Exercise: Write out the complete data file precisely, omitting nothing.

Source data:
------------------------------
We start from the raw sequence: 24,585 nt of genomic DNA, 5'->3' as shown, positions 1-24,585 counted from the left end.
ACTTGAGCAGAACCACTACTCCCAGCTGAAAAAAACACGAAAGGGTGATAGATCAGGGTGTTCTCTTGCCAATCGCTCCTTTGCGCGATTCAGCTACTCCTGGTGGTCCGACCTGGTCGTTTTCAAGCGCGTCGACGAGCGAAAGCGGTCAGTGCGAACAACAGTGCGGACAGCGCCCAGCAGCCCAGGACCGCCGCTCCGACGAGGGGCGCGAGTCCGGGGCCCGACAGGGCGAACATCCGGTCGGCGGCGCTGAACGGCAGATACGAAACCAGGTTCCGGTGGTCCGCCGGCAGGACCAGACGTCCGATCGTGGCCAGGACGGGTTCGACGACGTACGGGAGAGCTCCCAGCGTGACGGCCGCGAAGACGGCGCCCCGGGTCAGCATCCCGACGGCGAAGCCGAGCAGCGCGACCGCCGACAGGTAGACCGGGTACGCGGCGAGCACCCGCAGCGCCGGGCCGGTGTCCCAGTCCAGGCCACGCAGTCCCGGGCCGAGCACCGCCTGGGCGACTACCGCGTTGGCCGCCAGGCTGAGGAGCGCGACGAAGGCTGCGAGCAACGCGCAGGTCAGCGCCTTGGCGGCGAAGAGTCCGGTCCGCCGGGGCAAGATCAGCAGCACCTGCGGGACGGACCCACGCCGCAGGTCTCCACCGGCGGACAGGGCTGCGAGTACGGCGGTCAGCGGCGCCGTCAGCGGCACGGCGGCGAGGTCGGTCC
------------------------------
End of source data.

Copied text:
We start from the raw sequence: 24,585 nt of genomic DNA, 5'->3' as shown, positions 1-24,585 counted from the left end.
ACTTGAGCAGAACCACTACTCCCAGCTGAAAAAAACACGAAAGGGTGATAGATCAGGGTGTTCTCTTGCCAATCGCTCCTTTGCGCGATTCAGCTACTCCTGGTGGTCCGACCTGGTCGTTTTCAAGCGCGTCGACGAGCGAAAGCGGTCAGTGCGAACAACAGTGCGGACAGCGCCCAGCAGCCCAGGACCGCCGCTCCGACGAGGGGCGCGAGTCCGGGGCCCGACAGGGCGAACATCCGGTCGGCGGCGCTGAACGGCAGATACGAAACCAGGTTCCGGTGGTCCGCCGGCAGGACCAGACGTCCGATCGTGGCCAGGACGGGTTCGACGACGTACGGGAGAGCTCCCAGCGTGACGGCCGCGAAGACGGCGCCCCGGGTCAGCATCCCGACGGCGAAGCCGAGCAGCGCGACCGCCGACAGGTAGACCGGGTACGCGGCGAGCACCCGCAGCGCCGGGCCGGTGTCCCAGTCCAGGCCACGCAGTCCCGGGCCGAGCACCGCCTGGGCGACTACCGCGTTGGCCGCCAGGCTGAGGAGCGCGACGAAGGCTGCGAGCAACGCGCAGGTCAGCGCCTTGGCGGCGAAGAGTCCGGTCCGCCGGGGCAAGATCAGCAGCACCTGCGGGACGGACCCACGCCGCAGGTCTCCACCGGCGGACAGGGCTGCGAGTACGGCGGTCAGCGGCGCCGTCAGCGGCACGGCGGCGAGGTCGGTCC